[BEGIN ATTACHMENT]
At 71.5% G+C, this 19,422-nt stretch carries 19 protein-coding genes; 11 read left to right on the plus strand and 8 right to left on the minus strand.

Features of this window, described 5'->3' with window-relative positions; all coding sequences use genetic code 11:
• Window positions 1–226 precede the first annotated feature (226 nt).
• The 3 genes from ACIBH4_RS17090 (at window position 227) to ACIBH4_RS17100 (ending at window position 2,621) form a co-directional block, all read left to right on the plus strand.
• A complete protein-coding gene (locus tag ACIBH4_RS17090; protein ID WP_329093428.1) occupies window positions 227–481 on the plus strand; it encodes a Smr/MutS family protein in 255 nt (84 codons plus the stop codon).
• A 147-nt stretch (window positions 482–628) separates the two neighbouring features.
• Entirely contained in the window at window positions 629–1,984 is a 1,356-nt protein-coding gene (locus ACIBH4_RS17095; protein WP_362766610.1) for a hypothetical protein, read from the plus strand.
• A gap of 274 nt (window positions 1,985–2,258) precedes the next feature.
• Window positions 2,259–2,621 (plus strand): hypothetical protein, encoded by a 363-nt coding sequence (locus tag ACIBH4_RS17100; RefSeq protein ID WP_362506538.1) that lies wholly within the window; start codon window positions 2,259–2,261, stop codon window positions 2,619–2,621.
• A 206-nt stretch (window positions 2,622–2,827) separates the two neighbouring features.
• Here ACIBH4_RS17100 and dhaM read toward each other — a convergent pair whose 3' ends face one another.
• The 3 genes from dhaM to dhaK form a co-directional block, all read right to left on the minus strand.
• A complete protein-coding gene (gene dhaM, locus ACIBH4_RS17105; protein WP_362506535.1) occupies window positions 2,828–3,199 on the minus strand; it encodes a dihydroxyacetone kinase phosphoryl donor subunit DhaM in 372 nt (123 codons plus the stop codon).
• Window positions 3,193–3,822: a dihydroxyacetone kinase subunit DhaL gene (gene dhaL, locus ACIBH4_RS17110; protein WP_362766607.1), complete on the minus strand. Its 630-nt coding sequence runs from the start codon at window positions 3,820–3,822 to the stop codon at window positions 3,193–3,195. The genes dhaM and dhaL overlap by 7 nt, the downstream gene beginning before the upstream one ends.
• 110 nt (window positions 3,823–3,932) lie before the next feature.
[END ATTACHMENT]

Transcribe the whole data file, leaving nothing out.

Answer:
At 71.5% G+C, this 19,422-nt stretch carries 19 protein-coding genes; 11 read left to right on the plus strand and 8 right to left on the minus strand.

Features of this window, described 5'->3' with window-relative positions; all coding sequences use genetic code 11:
• Window positions 1–226 precede the first annotated feature (226 nt).
• The 3 genes from ACIBH4_RS17090 (at window position 227) to ACIBH4_RS17100 (ending at window position 2,621) form a co-directional block, all read left to right on the plus strand.
• A complete protein-coding gene (locus tag ACIBH4_RS17090; protein ID WP_329093428.1) occupies window positions 227–481 on the plus strand; it encodes a Smr/MutS family protein in 255 nt (84 codons plus the stop codon).
• A 147-nt stretch (window positions 482–628) separates the two neighbouring features.
• Entirely contained in the window at window positions 629–1,984 is a 1,356-nt protein-coding gene (locus ACIBH4_RS17095; protein WP_362766610.1) for a hypothetical protein, read from the plus strand.
• A gap of 274 nt (window positions 1,985–2,258) precedes the next feature.
• Window positions 2,259–2,621 (plus strand): hypothetical protein, encoded by a 363-nt coding sequence (locus tag ACIBH4_RS17100; RefSeq protein ID WP_362506538.1) that lies wholly within the window; start codon window positions 2,259–2,261, stop codon window positions 2,619–2,621.
• A 206-nt stretch (window positions 2,622–2,827) separates the two neighbouring features.
• Here ACIBH4_RS17100 and dhaM read toward each other — a convergent pair whose 3' ends face one another.
• The 3 genes from dhaM to dhaK form a co-directional block, all read right to left on the minus strand.
• A complete protein-coding gene (gene dhaM, locus ACIBH4_RS17105; protein WP_362506535.1) occupies window positions 2,828–3,199 on the minus strand; it encodes a dihydroxyacetone kinase phosphoryl donor subunit DhaM in 372 nt (123 codons plus the stop codon).
• Window positions 3,193–3,822: a dihydroxyacetone kinase subunit DhaL gene (gene dhaL, locus ACIBH4_RS17110; protein WP_362766607.1), complete on the minus strand. Its 630-nt coding sequence runs from the start codon at window positions 3,820–3,822 to the stop codon at window positions 3,193–3,195. The genes dhaM and dhaL overlap by 7 nt, the downstream gene beginning before the upstream one ends.
• 110 nt (window positions 3,823–3,932) lie before the next feature.